If you’ve paid even scant attention to Landlord Today or other trade titles, you’ll be familiar with the headlines about rogue operators.
There seems the occasional harsh punishment - a fine of tens of thousands for a buy to let investor who simply forgot to send paperwork to a council, for example.
But usually the punishment fits the crime. There are clearly some landlords (a small minority, but nonetheless an embarrassment to the sector) who fail to adequately invest in their properties, treat their tenants in thoughtless and sometimes heartless ways, have casual disregard for health and safety, and can’t be bothered to handle reasonable gripes or comments from tenants.
To reiterate, this is a tiny minority of landlords but there is no shortage of people to point out their shortcomings - aside from the councils issuing press releases about their prosecutions, opportunistic campaigners are quick to virtue-tweet about these “rogues”.
Yet how little we hear from these polytechnic campaigners about the shocking performance of the social housing sector.
And shocking is perhaps an understatement, for the Housing Ombudsman’s Annual Complaints Review, published recently, makes startling reading.
The Ombudsman - Richard Blakeway - received over 5,000 complaints in a 12-month period for the first time, which is a 28 per cent rise on the previous year.
There are 91 Registered Social Landlords with a maladministration rate of over 50 per cent - that is, over half of the complaints against them for maladministration were upheld by the Ombudsman. There are 25 of those 91 with a record of having 75 or more per cent of complaints upheld.
The Ombudsman also issued 146 Complaint Handling Failure Orders against RSLs, mostly for failing to progress complaints in line with its Complaint Handling Code. It was the large scale RSLs that seem most at fault, with 73 per cent of the Failure Orders going to landlords with over 10,000 homes.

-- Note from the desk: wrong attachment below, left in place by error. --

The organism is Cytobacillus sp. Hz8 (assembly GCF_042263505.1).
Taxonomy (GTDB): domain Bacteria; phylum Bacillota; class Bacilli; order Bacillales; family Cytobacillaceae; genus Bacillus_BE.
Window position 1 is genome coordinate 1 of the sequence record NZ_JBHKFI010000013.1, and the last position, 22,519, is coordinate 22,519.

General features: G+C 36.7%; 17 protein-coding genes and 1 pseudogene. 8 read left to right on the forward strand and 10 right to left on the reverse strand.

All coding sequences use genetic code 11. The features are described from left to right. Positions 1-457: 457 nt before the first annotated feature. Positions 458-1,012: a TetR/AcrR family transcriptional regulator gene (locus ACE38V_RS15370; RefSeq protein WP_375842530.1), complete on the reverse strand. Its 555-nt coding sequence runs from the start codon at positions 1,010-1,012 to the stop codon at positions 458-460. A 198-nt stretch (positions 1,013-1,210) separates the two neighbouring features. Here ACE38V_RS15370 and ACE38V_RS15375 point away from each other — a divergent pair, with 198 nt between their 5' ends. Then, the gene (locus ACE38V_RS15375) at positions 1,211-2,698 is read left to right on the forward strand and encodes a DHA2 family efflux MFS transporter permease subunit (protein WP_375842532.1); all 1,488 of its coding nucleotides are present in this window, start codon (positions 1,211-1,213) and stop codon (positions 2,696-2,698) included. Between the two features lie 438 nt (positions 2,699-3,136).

Most worryingly for the Ombudsman, he says, is the overall trend with a 323 per cent increase in severe maladministration findings and a 40 per cent increase in non-severe maladministration findings.
In terms of what residents were complaining about, property condition was once again the leading category, with the Ombudsman making almost 2,000 findings where the failure rate has increased dramatically from 39 to 54 per cent this year. The Ombudsman also found a 52 per cent maladministration rate for health and safety complaints.
Now this is undeniably shocking and Blakeway himself says the “sobering” statistics “reflect a picture of poor practice”. To return to my opening point, you can only imagine the publicity given to the private rental sector if there had been comparable increases in complaints and findings of maladministration.
But there is a wider issue here, equally applicable to both private and social housing sectors.
We are in a time when more people are under more pressure than before, embracing (quite reasonably) higher and growing expectations, facing higher costs for landlords and tenants alike, and with much more publicity given to some issues - right now damp and mould, for example. This means there will be more complaints from more people, especially as there is now a network of tenant support organisations happy to take up complaints for their agenda, as well as to help renters.
And the ability to respond by landlords - public and private - is severely limited: ‘landlord’ as a name has become loaded and they are almost all strapped for cash, especially to remedy extraordinarily expensive faults in an ageing housing stock.
So yes, there is evidence to suggest the social housing record is arguably much worse than that of the private rented sector.
However, remember the bigger picture - when we see complaints rising about landlords, whether housing associations or buy to let amateurs - it’s important to understand the context. In other words, complaints are almost bound to rise: the ability to address them, however, is becoming increasingly difficult.
*Editor of Letting Agent Today and Landlord Today, Graham can be found tweeting about all things property at @PropertyJourn